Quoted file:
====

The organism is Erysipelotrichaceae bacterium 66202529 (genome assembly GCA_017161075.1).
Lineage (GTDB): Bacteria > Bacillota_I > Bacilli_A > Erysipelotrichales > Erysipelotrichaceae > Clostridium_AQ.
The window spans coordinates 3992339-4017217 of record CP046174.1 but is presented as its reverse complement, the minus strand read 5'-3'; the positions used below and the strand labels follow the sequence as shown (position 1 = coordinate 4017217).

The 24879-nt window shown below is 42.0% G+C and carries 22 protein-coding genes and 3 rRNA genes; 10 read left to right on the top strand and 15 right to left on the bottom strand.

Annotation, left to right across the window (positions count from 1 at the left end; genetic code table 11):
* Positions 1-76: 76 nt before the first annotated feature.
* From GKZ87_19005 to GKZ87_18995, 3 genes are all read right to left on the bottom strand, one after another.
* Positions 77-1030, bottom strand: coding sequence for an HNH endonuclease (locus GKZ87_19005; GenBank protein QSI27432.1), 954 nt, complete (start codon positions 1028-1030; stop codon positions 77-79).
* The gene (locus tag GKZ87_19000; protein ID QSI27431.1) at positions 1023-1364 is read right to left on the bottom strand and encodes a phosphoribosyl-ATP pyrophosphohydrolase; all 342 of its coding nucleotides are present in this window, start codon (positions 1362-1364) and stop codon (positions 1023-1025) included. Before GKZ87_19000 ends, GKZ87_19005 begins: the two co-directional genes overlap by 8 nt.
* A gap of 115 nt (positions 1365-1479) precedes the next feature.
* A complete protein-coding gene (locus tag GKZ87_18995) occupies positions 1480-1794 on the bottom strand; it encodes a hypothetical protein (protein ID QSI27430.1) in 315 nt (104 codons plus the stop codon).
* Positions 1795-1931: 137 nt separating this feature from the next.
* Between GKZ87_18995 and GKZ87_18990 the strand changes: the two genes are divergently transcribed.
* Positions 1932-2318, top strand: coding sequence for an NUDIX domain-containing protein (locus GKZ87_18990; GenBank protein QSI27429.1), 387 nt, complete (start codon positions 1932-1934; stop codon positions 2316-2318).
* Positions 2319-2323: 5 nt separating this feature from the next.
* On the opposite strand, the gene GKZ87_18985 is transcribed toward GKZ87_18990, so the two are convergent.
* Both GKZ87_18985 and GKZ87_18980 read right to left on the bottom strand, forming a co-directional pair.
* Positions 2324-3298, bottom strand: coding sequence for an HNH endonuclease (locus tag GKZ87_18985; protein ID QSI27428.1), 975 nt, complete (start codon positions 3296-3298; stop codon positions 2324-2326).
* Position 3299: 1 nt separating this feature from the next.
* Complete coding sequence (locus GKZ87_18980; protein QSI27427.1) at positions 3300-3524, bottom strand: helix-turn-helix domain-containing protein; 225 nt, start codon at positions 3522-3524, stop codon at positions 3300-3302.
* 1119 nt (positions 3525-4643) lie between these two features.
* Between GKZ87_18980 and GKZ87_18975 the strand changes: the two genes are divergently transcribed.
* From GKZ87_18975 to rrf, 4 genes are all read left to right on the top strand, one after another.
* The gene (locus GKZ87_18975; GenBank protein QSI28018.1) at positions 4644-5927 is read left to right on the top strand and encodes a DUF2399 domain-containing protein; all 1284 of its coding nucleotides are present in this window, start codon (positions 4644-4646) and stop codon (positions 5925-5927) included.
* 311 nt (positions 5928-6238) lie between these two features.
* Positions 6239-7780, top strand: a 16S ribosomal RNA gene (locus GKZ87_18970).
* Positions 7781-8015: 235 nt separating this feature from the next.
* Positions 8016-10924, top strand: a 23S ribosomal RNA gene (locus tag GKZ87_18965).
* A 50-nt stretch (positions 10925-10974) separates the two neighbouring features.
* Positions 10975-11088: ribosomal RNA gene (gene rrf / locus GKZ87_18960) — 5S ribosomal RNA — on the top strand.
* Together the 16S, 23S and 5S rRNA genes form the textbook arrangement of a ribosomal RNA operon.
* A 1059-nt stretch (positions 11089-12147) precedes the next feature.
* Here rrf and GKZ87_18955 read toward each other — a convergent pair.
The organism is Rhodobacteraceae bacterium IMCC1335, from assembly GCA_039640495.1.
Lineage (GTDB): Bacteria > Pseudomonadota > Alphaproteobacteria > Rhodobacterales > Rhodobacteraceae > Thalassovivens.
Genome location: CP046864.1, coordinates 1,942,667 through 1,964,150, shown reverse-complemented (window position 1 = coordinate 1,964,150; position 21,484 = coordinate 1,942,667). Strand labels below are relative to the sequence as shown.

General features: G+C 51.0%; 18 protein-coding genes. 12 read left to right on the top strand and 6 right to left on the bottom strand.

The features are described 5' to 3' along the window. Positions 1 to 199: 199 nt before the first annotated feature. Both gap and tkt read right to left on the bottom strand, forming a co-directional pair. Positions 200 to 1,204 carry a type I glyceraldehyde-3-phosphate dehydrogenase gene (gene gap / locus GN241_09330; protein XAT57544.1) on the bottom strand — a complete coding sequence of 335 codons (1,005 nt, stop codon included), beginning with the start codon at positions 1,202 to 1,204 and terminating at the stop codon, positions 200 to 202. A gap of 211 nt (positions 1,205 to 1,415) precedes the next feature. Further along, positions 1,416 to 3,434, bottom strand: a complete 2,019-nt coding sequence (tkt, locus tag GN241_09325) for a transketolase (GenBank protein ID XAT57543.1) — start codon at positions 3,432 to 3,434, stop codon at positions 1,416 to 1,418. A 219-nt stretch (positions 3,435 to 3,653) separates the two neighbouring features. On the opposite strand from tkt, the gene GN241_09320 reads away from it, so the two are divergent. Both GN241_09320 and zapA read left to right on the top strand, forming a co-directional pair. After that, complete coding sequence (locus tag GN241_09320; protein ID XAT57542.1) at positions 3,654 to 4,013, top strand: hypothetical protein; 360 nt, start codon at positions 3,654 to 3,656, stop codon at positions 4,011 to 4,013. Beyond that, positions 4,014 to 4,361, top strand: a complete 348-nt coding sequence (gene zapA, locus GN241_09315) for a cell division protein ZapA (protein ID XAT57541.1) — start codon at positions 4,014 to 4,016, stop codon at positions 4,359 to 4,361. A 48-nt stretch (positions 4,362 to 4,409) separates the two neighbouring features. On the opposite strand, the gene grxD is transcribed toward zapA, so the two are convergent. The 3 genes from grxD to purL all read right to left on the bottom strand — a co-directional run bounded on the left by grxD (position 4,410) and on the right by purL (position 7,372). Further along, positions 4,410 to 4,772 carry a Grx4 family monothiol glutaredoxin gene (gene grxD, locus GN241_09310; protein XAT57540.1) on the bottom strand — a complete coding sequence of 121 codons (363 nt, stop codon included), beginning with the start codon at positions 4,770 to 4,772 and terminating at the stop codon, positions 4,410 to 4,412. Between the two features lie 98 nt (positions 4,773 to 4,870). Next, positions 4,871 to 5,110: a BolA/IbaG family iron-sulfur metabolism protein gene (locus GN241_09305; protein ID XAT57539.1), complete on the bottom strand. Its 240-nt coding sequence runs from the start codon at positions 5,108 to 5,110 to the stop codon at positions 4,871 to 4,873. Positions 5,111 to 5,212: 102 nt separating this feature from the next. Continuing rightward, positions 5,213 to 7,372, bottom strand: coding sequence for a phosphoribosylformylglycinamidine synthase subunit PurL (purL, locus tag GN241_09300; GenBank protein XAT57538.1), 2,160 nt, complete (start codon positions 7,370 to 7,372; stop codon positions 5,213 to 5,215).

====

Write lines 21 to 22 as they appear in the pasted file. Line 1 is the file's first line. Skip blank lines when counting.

* 1119 nt (positions 3525-4643) lie between these two features.
* Between GKZ87_18980 and GKZ87_18975 the strand changes: the two genes are divergently transcribed.